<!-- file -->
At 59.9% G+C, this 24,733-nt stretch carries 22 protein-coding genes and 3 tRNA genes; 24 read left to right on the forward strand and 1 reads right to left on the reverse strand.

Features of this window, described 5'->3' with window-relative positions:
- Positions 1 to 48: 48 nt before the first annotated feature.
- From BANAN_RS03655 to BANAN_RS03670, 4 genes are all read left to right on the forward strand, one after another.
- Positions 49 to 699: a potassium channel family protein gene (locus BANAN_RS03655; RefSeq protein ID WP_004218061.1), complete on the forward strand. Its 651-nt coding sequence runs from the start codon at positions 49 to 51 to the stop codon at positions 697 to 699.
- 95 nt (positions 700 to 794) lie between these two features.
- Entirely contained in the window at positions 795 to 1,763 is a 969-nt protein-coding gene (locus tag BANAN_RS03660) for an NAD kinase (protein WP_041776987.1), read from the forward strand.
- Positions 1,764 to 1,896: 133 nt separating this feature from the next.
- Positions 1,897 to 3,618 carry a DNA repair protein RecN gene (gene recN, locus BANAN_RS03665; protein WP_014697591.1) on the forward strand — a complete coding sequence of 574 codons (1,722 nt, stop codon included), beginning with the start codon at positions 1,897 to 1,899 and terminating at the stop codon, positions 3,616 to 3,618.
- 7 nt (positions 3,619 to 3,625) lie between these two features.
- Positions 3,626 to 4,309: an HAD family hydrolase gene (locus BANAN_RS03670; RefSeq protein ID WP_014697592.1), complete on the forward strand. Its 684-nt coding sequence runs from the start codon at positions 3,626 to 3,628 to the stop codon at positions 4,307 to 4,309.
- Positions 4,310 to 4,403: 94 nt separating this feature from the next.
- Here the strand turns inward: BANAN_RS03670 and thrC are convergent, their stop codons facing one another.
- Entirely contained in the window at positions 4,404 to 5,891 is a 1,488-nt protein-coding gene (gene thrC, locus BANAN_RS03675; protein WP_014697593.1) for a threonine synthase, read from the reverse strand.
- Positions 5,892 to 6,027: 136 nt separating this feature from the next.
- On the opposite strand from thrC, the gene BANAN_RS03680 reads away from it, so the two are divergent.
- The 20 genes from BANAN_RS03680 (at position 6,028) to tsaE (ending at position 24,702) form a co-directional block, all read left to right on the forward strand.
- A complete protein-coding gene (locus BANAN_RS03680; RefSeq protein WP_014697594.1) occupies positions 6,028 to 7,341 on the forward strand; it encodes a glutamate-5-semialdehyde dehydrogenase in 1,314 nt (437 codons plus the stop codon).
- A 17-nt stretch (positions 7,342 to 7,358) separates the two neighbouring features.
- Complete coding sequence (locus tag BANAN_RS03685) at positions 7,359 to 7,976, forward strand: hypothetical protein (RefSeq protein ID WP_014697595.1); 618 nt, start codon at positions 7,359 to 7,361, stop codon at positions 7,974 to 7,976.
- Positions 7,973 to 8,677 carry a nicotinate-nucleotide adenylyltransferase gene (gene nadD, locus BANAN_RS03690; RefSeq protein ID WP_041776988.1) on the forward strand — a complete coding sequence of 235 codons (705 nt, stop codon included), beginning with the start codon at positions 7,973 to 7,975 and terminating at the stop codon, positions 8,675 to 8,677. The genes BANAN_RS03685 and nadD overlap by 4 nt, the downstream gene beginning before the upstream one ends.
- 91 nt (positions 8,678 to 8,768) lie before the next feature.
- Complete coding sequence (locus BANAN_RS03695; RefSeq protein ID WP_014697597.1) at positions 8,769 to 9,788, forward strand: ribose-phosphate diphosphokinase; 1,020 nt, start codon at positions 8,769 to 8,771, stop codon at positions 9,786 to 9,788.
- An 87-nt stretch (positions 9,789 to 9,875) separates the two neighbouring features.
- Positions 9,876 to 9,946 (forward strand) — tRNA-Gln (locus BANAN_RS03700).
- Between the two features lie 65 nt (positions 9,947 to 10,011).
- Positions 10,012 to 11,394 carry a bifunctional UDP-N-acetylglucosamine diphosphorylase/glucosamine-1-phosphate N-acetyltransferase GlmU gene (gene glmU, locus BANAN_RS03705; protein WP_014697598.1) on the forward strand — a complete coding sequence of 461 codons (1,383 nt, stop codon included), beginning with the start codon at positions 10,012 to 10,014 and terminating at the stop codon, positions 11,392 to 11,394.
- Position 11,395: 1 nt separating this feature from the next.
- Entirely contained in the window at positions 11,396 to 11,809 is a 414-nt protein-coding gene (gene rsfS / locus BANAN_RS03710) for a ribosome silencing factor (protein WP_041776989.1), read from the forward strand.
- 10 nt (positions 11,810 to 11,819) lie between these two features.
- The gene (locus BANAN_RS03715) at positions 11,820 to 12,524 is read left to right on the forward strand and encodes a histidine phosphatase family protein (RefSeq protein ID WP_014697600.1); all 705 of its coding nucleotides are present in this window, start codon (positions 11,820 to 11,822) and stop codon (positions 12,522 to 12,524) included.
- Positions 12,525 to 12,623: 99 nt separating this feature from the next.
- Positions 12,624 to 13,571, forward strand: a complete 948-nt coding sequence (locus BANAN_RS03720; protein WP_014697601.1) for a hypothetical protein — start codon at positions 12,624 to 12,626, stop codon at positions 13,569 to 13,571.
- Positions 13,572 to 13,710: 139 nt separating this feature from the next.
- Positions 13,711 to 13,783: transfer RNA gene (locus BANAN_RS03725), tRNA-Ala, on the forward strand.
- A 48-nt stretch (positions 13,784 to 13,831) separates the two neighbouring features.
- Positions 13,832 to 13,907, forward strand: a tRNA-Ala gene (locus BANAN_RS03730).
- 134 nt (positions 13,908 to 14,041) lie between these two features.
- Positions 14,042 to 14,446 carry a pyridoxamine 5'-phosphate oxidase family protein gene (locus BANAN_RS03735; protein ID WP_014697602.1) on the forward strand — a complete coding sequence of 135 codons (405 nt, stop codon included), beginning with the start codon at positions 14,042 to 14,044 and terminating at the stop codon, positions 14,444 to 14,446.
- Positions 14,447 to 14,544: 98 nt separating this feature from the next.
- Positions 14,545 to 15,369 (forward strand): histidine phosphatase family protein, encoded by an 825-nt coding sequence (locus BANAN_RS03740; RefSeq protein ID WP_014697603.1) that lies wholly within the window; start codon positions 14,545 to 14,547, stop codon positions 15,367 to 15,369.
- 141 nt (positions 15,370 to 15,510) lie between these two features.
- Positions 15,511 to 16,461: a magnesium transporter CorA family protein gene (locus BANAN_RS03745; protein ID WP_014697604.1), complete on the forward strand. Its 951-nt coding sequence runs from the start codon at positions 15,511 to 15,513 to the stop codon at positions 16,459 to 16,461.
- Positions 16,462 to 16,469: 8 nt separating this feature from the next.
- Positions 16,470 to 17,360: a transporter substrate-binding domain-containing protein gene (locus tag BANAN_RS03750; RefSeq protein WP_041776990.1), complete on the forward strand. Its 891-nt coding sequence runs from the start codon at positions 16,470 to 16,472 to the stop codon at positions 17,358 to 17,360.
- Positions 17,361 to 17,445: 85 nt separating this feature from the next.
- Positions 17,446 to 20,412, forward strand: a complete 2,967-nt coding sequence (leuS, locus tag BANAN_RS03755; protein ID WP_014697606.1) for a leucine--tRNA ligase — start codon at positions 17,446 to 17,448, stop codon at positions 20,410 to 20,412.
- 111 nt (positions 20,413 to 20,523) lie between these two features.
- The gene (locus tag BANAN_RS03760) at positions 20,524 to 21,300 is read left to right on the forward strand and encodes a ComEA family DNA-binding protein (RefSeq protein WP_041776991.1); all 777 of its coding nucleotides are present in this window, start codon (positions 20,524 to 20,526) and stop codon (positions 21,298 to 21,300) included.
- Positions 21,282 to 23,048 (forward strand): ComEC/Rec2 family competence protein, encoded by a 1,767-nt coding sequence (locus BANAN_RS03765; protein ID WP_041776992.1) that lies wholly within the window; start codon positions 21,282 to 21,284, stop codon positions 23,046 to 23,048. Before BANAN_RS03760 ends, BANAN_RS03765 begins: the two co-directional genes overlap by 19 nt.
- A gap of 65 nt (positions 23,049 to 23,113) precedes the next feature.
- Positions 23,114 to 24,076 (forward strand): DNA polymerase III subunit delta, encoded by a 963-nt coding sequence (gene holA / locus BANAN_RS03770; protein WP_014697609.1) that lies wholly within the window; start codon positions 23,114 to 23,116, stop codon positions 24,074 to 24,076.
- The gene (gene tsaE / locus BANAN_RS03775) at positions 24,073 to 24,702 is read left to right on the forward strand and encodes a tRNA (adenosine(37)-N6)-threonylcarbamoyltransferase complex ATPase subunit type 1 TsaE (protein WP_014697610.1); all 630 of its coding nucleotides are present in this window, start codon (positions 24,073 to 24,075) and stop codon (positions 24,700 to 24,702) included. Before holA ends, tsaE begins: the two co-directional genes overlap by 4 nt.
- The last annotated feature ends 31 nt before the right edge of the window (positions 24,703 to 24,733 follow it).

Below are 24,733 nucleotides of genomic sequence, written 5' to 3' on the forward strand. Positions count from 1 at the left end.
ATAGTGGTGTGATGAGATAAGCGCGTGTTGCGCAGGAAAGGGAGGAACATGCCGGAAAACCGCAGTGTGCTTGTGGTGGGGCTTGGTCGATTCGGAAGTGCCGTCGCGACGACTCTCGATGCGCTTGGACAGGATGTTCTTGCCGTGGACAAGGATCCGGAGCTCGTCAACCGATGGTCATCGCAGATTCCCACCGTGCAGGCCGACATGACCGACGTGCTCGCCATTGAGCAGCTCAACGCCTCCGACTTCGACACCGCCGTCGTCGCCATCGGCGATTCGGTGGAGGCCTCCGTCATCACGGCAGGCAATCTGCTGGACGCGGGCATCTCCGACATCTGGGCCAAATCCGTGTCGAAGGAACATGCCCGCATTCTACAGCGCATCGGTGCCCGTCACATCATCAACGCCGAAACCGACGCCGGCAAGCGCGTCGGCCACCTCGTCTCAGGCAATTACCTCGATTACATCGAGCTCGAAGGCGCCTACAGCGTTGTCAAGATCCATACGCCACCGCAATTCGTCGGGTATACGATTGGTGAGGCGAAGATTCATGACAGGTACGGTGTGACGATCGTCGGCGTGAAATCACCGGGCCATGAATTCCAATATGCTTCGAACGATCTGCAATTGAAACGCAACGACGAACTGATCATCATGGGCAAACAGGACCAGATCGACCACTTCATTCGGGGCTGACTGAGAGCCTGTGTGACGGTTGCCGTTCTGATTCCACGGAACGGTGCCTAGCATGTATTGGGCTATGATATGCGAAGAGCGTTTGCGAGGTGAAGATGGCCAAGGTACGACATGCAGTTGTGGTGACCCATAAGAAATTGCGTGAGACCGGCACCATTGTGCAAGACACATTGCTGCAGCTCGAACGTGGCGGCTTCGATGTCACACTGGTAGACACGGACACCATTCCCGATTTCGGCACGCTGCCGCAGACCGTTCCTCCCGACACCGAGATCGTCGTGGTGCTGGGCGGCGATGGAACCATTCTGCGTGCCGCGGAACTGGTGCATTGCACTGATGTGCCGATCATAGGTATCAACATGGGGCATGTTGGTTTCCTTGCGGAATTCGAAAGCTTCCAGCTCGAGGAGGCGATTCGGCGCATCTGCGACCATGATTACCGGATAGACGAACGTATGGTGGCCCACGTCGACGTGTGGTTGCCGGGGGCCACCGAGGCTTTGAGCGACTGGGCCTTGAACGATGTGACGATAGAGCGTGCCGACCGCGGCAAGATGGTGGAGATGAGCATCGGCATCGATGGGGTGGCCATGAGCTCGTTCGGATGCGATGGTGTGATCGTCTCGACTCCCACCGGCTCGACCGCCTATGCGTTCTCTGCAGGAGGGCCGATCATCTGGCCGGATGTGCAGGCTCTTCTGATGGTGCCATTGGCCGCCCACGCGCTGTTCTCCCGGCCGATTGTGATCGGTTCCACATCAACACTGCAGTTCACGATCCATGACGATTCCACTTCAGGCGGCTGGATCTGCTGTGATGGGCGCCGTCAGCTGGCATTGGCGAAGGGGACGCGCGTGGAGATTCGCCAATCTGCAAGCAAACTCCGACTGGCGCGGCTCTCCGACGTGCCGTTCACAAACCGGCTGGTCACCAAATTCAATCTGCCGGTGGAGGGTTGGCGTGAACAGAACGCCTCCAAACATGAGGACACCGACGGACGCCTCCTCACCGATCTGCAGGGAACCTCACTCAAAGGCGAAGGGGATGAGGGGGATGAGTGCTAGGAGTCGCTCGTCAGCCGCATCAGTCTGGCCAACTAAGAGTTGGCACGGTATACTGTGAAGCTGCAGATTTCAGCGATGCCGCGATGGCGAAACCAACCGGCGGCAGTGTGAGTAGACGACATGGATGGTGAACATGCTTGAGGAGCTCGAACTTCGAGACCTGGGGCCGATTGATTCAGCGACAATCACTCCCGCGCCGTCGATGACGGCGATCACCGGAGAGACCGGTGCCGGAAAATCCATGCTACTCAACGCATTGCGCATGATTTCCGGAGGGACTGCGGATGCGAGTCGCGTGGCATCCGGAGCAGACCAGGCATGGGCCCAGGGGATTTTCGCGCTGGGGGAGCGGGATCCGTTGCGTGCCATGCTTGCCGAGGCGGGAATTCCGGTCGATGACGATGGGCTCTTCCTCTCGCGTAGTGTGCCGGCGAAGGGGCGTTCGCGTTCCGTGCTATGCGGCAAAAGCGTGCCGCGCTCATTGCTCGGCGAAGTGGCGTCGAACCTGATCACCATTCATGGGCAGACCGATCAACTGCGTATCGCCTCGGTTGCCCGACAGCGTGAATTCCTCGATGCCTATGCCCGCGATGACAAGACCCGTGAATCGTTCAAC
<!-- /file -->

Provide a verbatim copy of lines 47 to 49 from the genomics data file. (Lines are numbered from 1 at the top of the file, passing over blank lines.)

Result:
- Positions 17,446 to 20,412, forward strand: a complete 2,967-nt coding sequence (leuS, locus tag BANAN_RS03755; protein ID WP_014697606.1) for a leucine--tRNA ligase — start codon at positions 17,446 to 17,448, stop codon at positions 20,410 to 20,412.
- 111 nt (positions 20,413 to 20,523) lie between these two features.
- The gene (locus tag BANAN_RS03760) at positions 20,524 to 21,300 is read left to right on the forward strand and encodes a ComEA family DNA-binding protein (RefSeq protein WP_041776991.1); all 777 of its coding nucleotides are present in this window, start codon (positions 20,524 to 20,526) and stop codon (positions 21,298 to 21,300) included.